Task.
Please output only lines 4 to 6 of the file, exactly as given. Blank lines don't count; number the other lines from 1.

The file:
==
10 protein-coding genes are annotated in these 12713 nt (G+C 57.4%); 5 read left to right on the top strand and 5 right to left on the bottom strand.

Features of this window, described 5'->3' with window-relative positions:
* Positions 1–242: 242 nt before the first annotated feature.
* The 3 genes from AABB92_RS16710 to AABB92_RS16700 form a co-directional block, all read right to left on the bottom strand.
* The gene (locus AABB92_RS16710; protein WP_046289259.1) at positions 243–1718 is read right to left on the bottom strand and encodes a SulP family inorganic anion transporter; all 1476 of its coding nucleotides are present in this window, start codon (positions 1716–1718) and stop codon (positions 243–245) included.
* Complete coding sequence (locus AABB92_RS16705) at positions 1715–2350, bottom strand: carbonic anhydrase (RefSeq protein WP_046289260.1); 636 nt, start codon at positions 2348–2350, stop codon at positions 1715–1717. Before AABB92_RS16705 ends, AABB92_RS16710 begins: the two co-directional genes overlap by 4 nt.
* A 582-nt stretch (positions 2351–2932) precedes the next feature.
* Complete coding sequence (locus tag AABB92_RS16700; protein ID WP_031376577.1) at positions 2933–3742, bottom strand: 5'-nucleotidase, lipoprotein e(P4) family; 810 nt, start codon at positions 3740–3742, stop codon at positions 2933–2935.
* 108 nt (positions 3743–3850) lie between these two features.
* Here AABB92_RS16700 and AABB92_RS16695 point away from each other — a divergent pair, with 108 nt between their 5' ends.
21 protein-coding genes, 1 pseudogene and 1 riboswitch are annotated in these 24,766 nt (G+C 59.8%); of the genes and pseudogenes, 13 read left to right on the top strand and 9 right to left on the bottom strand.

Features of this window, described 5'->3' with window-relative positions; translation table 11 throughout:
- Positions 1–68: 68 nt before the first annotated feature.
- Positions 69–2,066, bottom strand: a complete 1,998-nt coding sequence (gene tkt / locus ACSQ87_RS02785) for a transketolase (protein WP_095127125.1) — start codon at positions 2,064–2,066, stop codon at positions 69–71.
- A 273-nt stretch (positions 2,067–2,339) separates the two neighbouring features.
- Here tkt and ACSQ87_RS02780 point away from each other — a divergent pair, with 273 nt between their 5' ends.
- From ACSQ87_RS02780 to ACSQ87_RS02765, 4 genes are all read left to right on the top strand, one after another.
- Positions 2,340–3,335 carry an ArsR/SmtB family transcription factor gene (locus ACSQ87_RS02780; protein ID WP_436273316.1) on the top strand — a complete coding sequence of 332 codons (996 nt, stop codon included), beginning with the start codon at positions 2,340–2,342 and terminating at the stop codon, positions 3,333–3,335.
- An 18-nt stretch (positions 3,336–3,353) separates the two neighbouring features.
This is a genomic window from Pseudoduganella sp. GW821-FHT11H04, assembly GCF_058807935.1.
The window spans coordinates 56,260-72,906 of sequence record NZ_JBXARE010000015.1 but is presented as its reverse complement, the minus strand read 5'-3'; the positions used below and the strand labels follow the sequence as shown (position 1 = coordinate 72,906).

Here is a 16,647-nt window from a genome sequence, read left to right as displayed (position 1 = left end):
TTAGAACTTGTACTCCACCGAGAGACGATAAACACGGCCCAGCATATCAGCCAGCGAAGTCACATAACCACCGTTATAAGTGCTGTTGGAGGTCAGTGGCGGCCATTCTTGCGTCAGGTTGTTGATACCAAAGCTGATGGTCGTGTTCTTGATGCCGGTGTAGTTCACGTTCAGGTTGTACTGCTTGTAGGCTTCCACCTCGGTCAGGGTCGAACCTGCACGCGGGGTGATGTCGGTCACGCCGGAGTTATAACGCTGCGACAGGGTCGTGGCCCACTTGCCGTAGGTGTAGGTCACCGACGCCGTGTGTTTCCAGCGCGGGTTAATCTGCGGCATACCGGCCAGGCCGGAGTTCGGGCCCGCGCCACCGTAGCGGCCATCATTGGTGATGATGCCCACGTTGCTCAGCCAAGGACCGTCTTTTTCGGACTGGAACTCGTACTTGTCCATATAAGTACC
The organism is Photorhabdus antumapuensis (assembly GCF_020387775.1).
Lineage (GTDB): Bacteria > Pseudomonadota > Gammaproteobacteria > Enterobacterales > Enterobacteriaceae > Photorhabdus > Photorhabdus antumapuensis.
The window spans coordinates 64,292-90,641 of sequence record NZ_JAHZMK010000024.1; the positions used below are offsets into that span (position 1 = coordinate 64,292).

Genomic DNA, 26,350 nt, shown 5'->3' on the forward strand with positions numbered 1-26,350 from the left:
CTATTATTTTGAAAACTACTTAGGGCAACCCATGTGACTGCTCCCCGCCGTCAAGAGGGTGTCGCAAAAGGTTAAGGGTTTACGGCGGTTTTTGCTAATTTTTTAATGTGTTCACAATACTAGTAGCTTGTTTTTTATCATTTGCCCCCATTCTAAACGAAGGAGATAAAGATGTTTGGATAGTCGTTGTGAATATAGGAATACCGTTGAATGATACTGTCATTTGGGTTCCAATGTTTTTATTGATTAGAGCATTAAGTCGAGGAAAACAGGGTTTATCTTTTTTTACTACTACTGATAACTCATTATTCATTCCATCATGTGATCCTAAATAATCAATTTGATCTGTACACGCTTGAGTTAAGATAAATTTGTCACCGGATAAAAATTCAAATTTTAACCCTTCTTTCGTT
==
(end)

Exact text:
* The 3 genes from AABB92_RS16710 to AABB92_RS16700 form a co-directional block, all read right to left on the bottom strand.
* The gene (locus AABB92_RS16710; protein WP_046289259.1) at positions 243–1718 is read right to left on the bottom strand and encodes a SulP family inorganic anion transporter; all 1476 of its coding nucleotides are present in this window, start codon (positions 1716–1718) and stop codon (positions 243–245) included.
* Complete coding sequence (locus AABB92_RS16705) at positions 1715–2350, bottom strand: carbonic anhydrase (RefSeq protein WP_046289260.1); 636 nt, start codon at positions 2348–2350, stop codon at positions 1715–1717. Before AABB92_RS16705 ends, AABB92_RS16710 begins: the two co-directional genes overlap by 4 nt.